For most of the past decade, Aaron Wilkinson and Chris Mule' established themselves as top-notch musicians and songwriters, most notably as members of the Eric Lindell band. The two were major contributors as both players and writers for Lindell's 2006 Alligator Records debut Change in the Weather and his follow up, 2008's Low on Cash, Rich in Love. "Lay Back Down," a Lindell/Wilkinson composition and the first single from Low on Cash, debuted at number 13 on the AAA radio charts and was featured in the band's live performance on "Late Night with Conan O'Brien." Wilkinson's "Josephine" received major airplay as the album's second single, while collaborations between all three musicians have been favorites of DJs in major US markets, internationally and on both Sirius and XM satellite stations over the past several years.
After years of touring around the country and around the world in support of Lindell's releases and with various other bands, Wilkinson and Mule' formed the Honey Island Swamp Band as a vehicle for a huge backlog of original songs the two had written but never recorded. The band came together in San Francisco, where both musicians were marooned after Hurricane Katrina devastated New Orleans. A random encounter with fellow New Orleanians Sam Price (bass) and Garland Paul (drums) at John Lee Hooker's legendary Boom Boom Room on Fillmore Street proved fortuitous as club owner Alex Andreas offered the group a weekly gig on the spot.
Sunday nights at the Boom Boom Room soon became a favorite of Bay Area roots music lovers, who have a long-standing affinity for New Orleans music and musicians. Two months into the residency, sound technician Robert Gatley approached the band with a rare opportunity - he wanted to record a Honey Island Swamp Band album at the legendary Record Plant studios in Sausalito, where he worked as a sound engineer.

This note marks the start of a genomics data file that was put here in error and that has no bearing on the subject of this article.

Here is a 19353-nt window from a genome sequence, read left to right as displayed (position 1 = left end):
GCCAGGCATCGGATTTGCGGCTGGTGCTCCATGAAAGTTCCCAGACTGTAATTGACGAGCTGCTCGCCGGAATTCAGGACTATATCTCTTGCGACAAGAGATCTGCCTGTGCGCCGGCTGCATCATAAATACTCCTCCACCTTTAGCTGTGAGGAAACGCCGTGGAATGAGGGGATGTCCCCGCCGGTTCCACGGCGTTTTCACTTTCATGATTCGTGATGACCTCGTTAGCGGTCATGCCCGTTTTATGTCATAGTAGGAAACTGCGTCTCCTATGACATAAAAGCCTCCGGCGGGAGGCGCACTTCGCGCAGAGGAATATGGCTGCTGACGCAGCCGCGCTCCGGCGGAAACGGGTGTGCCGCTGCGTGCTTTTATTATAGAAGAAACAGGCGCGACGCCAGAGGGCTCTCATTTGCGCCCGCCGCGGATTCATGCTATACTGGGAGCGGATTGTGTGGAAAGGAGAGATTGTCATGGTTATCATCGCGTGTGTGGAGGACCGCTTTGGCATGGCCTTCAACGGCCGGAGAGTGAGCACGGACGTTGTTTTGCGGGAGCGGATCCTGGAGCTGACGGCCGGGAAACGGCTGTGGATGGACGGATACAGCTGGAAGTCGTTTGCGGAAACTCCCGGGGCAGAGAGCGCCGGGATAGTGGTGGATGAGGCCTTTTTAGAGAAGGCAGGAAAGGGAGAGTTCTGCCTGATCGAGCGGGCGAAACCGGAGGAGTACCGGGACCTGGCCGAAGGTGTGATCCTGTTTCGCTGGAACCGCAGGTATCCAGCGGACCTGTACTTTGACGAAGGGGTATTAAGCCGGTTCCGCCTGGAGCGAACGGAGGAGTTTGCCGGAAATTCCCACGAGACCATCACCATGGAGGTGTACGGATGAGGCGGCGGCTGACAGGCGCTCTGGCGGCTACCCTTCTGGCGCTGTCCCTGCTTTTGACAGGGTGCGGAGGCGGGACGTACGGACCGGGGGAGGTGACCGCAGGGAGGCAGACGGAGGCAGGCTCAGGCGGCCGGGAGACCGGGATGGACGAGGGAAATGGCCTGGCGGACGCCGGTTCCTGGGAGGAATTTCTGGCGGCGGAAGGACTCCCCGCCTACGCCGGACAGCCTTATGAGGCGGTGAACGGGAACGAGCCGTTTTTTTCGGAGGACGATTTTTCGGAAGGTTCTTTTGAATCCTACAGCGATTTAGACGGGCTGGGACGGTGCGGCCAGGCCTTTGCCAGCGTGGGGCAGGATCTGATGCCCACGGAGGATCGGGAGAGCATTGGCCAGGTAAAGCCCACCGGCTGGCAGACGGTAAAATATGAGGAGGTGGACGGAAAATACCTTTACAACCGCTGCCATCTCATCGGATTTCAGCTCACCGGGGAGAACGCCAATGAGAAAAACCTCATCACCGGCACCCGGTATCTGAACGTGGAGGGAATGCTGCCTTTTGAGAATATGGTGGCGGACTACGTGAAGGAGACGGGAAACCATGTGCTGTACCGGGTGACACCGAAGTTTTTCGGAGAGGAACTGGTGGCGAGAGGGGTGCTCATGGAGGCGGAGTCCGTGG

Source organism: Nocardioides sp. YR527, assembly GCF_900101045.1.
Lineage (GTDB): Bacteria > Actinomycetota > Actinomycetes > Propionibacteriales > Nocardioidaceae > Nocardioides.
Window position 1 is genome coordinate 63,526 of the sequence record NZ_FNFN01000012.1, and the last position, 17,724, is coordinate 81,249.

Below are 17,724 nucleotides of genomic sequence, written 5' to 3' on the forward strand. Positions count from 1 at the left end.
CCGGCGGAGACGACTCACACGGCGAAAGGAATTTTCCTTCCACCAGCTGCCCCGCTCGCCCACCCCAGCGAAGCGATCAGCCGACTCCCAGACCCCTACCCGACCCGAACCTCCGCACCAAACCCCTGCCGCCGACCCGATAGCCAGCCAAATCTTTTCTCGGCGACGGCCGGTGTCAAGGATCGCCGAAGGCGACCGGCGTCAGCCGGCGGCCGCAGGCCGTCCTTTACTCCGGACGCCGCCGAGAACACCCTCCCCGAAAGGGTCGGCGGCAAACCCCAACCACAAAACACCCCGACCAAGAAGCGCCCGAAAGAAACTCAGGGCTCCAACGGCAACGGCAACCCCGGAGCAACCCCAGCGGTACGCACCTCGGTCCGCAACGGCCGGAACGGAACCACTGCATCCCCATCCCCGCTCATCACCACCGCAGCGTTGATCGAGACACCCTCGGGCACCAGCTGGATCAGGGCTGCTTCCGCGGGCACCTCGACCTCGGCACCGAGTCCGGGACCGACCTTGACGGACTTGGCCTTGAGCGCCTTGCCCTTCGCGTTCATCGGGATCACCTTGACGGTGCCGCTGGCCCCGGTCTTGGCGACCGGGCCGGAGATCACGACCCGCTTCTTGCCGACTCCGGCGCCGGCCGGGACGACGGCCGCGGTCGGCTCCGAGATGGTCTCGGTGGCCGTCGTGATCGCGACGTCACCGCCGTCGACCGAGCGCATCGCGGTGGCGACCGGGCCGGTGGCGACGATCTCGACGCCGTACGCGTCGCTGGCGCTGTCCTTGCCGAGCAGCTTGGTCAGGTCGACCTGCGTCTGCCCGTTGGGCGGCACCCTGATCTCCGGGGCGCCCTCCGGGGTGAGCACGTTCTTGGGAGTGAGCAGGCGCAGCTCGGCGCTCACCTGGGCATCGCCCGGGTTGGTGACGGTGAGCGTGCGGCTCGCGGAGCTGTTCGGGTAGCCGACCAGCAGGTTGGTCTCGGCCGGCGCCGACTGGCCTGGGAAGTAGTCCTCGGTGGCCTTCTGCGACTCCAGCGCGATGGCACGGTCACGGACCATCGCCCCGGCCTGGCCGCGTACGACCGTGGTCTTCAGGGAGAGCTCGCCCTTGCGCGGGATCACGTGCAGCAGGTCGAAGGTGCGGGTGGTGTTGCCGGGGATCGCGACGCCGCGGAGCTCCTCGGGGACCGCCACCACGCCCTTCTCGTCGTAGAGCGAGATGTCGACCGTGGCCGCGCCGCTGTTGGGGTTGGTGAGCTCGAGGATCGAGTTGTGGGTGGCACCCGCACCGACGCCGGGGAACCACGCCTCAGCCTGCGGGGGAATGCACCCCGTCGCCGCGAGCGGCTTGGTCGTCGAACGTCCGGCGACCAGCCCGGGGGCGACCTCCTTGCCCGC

"The tunes and talent were just pouring out of these guys," Gatley says. "I'd been missing that funky bayou sound and Honey Island had the club jumping. I couldn't wait to get them on tape."
The recording came together beautifully, with Wilkinson and Mule' both contributing favorite originals. The album opens with Wilkinson's "Lined Up Losers," a boozy rocker chronicling life on the road and featuring blistering piano work from Chris Burns, long time keyboardist for vocalist Maria Muldaur. Mule's "Slip" follows with its signature mandolin riff and the unmistakable pulse of Dirty Dozen Brass Band founder and legendary New Orleans sousaphonist Kirk Joseph.
A pair of Wilkinson compositions in the middle of the album reflect the band's love of country music; "Cloud Hangin Over Me" offers a wistful longing for home, while "Nadine" tells the story of a young man's fateful love for a turn-of-the-century French Quarter parlor maid. Mule's "Cast a Spell," the most complex tune on the album, returns to a more contemporary jazz-blues sound, featuring New Orleans saxophonist Snakebite Jenkins on tenor sax.
The album concludes with another set of originals from Wilkinson. Kirk Joseph returns for the reggae-tinged "Rosaria," while the rocker "Reincarnation Blues" closes the set. Both have been favorites of DJs on legendary New Orleans radio station WWOZ, enjoying regular rotation on several weekly shows.
Upon returning to New Orleans in 2007, the band members decided to keep it going, despite the many other projects they were involved in during the rebirth of the entertainment industry in New Orleans post-Katrina. 2008 was a year of great opportunity and momentum, as they were honored with performances at the famous Krewe Du Vieux Mardi Gras ball and the legendary Tipitina's Uptown, as well as making a their mark on the New Orleans music scene with regular performances at all of the city's major clubs.